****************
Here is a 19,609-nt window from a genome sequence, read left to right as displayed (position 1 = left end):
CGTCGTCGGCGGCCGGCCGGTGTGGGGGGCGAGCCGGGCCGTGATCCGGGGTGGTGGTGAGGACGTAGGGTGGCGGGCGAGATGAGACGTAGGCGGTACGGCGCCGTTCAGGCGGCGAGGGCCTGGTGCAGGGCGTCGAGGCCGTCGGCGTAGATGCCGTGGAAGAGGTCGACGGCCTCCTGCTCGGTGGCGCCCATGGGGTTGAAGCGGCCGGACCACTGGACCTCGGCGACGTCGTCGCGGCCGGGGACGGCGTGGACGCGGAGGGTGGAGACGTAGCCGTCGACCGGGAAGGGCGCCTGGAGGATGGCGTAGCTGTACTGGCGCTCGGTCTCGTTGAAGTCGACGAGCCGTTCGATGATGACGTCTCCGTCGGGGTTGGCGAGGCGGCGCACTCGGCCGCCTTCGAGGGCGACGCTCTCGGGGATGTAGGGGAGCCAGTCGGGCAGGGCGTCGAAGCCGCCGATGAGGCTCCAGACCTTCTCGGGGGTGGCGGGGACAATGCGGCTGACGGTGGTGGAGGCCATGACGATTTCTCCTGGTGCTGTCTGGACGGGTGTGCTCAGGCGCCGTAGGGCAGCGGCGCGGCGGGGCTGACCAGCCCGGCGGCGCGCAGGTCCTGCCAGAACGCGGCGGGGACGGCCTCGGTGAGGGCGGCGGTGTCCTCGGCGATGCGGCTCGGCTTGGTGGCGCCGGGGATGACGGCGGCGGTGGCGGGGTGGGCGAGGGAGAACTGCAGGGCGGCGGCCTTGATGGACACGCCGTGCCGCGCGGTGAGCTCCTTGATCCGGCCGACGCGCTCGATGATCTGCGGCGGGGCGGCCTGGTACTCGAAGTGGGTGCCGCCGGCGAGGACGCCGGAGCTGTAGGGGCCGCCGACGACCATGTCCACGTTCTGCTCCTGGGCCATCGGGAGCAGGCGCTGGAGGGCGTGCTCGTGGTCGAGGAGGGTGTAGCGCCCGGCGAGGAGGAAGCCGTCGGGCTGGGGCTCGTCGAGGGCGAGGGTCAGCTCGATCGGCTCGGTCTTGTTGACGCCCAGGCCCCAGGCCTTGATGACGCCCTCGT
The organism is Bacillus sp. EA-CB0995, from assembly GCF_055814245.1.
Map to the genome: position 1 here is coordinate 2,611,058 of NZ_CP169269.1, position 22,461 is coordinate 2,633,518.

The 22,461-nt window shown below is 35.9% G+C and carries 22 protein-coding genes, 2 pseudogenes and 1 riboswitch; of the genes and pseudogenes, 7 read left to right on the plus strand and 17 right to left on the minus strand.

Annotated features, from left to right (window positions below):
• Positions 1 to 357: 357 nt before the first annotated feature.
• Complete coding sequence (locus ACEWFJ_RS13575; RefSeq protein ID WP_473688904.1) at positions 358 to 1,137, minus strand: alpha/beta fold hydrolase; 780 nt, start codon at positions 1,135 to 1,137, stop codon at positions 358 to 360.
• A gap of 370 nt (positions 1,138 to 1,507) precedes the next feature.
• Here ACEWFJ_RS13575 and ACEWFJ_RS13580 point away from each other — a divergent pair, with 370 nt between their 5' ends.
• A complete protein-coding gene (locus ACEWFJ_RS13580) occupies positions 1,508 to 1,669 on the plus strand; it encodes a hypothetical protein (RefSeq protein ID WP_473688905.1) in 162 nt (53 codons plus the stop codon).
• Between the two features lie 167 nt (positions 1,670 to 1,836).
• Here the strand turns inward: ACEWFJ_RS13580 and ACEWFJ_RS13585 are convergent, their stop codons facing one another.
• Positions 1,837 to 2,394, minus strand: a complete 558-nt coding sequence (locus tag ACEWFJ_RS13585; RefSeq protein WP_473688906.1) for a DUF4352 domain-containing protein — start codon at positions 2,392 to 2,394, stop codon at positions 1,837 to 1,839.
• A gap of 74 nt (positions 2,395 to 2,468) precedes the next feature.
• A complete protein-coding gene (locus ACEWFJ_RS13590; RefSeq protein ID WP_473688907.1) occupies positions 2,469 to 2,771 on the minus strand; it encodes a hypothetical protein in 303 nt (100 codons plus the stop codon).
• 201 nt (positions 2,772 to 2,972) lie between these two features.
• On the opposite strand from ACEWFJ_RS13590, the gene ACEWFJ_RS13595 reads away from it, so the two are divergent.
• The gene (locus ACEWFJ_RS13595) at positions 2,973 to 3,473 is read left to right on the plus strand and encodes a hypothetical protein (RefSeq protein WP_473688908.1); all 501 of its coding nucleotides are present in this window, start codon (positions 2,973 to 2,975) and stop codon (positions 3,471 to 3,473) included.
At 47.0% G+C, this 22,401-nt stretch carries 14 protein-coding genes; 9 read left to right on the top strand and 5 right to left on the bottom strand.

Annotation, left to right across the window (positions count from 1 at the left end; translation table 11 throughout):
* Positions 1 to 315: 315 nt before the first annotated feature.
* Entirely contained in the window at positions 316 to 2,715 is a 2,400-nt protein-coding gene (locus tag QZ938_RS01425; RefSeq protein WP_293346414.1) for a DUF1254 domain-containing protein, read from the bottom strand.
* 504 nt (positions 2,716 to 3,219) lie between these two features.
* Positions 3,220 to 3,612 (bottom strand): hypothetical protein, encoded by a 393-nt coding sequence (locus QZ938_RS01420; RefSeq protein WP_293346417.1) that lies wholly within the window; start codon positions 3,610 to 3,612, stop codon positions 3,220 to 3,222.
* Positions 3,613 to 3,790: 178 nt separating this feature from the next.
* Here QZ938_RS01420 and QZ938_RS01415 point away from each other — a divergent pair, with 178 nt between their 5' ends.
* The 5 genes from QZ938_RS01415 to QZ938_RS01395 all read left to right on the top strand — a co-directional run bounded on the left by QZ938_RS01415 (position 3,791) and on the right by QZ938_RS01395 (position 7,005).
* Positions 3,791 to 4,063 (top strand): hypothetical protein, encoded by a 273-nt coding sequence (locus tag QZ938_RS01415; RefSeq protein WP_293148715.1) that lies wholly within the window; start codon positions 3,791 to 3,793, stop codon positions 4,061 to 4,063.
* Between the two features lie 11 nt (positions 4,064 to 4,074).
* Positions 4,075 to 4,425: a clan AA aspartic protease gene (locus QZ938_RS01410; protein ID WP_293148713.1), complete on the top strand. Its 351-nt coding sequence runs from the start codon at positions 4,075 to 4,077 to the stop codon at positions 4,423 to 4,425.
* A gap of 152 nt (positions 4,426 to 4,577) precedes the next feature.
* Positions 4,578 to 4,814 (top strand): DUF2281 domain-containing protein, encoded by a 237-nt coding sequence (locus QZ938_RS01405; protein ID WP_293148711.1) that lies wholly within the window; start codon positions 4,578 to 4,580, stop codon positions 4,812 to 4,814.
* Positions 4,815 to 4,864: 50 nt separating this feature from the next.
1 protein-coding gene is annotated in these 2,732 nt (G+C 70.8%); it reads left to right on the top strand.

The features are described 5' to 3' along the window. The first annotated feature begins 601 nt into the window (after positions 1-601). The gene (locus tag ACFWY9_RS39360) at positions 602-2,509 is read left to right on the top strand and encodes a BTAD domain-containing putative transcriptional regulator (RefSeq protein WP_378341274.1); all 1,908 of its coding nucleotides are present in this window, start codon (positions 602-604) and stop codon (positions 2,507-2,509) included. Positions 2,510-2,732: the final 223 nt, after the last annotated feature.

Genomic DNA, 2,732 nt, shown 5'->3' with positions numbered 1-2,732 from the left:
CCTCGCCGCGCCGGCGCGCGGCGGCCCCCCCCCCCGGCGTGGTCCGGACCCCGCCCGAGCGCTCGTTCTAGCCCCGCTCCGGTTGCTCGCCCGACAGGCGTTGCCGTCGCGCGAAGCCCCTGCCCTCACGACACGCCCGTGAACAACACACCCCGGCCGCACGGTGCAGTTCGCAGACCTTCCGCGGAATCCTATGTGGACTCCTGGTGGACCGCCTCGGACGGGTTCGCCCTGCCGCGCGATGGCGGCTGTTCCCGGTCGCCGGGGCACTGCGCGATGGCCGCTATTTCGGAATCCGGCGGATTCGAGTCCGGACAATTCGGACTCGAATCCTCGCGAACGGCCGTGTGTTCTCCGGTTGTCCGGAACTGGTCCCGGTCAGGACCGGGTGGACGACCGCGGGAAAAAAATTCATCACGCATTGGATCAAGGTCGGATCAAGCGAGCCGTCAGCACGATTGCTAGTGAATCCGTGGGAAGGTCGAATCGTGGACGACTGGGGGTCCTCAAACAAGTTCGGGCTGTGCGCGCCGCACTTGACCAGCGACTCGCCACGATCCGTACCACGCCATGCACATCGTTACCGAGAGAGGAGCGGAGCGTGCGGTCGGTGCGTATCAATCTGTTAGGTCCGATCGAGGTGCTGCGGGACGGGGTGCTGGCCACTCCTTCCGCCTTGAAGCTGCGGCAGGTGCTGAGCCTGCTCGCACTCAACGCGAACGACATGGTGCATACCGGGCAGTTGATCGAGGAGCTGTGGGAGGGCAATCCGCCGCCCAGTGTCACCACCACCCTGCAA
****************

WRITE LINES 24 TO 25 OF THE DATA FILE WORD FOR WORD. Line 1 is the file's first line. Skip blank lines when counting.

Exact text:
* 504 nt (positions 2,716 to 3,219) lie between these two features.
* Positions 3,220 to 3,612 (bottom strand): hypothetical protein, encoded by a 393-nt coding sequence (locus QZ938_RS01420; RefSeq protein WP_293346417.1) that lies wholly within the window; start codon positions 3,610 to 3,612, stop codon positions 3,220 to 3,222.